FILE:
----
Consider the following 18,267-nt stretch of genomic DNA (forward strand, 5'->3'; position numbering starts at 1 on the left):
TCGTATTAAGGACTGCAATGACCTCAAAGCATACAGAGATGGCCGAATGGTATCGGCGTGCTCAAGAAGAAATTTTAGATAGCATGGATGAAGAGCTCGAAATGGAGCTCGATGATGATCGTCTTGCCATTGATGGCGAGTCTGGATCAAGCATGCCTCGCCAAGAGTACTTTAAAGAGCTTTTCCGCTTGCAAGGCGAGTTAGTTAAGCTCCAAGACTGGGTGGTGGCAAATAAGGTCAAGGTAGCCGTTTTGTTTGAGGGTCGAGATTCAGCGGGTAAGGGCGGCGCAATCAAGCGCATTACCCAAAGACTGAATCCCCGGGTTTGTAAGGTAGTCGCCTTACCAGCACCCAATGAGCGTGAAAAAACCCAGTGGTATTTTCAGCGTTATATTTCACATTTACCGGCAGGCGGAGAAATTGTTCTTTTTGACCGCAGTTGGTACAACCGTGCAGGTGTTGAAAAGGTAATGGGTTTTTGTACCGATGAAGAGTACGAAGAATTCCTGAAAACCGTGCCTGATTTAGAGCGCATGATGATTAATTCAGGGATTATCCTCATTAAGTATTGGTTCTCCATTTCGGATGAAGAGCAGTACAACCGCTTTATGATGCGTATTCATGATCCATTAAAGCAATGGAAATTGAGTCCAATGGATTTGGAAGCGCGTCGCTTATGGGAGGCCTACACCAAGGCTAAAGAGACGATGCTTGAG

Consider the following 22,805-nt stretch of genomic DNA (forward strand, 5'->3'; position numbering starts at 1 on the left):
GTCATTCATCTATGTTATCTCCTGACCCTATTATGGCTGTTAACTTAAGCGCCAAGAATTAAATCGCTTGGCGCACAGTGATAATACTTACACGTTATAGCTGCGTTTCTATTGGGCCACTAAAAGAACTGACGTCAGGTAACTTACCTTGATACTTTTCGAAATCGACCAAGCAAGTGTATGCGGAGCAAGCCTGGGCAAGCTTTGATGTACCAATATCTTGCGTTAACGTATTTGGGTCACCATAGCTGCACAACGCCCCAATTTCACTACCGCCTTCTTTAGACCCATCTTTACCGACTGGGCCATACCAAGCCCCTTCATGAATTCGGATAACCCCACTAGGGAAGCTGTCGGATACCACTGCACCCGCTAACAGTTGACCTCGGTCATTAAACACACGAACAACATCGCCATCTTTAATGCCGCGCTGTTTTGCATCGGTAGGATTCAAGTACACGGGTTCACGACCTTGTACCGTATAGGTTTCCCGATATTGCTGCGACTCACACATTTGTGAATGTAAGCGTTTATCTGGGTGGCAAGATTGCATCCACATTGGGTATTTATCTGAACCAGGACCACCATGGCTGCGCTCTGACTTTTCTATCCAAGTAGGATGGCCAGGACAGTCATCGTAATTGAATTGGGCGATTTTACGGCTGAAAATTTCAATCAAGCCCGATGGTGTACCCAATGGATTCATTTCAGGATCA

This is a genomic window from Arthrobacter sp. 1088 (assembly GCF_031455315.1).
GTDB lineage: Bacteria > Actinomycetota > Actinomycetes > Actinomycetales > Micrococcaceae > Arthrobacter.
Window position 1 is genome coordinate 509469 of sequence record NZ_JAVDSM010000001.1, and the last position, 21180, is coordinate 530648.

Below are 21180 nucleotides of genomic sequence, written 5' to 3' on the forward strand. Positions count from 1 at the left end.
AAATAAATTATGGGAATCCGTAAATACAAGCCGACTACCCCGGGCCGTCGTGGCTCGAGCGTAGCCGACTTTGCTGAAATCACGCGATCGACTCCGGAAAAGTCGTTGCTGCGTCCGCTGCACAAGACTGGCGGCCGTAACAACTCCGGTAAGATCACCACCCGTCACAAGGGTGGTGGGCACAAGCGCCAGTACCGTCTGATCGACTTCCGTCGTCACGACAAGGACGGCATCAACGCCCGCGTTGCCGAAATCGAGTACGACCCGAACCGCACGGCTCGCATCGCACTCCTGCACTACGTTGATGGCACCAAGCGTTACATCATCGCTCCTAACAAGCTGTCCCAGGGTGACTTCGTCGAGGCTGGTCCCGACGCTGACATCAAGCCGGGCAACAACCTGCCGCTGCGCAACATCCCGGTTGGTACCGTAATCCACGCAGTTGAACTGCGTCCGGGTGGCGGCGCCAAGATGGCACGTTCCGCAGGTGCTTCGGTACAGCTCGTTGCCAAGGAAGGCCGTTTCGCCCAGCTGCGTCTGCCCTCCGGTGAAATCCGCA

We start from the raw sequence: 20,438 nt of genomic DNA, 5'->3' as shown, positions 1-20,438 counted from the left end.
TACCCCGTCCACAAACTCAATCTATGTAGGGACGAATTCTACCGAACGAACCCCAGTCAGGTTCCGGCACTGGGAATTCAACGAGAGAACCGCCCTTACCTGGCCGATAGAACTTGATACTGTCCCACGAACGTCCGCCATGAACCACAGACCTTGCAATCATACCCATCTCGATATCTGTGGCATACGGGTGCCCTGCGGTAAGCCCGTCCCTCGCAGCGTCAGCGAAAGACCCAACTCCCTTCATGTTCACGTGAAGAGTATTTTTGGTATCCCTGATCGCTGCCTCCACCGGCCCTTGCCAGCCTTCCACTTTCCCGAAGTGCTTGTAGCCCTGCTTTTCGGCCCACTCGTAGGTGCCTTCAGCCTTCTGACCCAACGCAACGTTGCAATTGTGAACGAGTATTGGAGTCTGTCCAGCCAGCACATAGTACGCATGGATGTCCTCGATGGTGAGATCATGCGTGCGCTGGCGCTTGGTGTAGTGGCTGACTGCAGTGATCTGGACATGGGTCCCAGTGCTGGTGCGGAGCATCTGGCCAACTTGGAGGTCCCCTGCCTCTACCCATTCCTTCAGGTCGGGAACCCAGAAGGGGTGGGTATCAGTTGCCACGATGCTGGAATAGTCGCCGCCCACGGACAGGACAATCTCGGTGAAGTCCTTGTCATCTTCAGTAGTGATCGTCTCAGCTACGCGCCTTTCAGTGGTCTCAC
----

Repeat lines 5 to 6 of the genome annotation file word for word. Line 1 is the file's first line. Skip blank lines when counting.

This is a genomic window from Arthrobacter sp. 1088 (assembly GCF_031455315.1).
GTDB lineage: Bacteria > Actinomycetota > Actinomycetes > Actinomycetales > Micrococcaceae > Arthrobacter.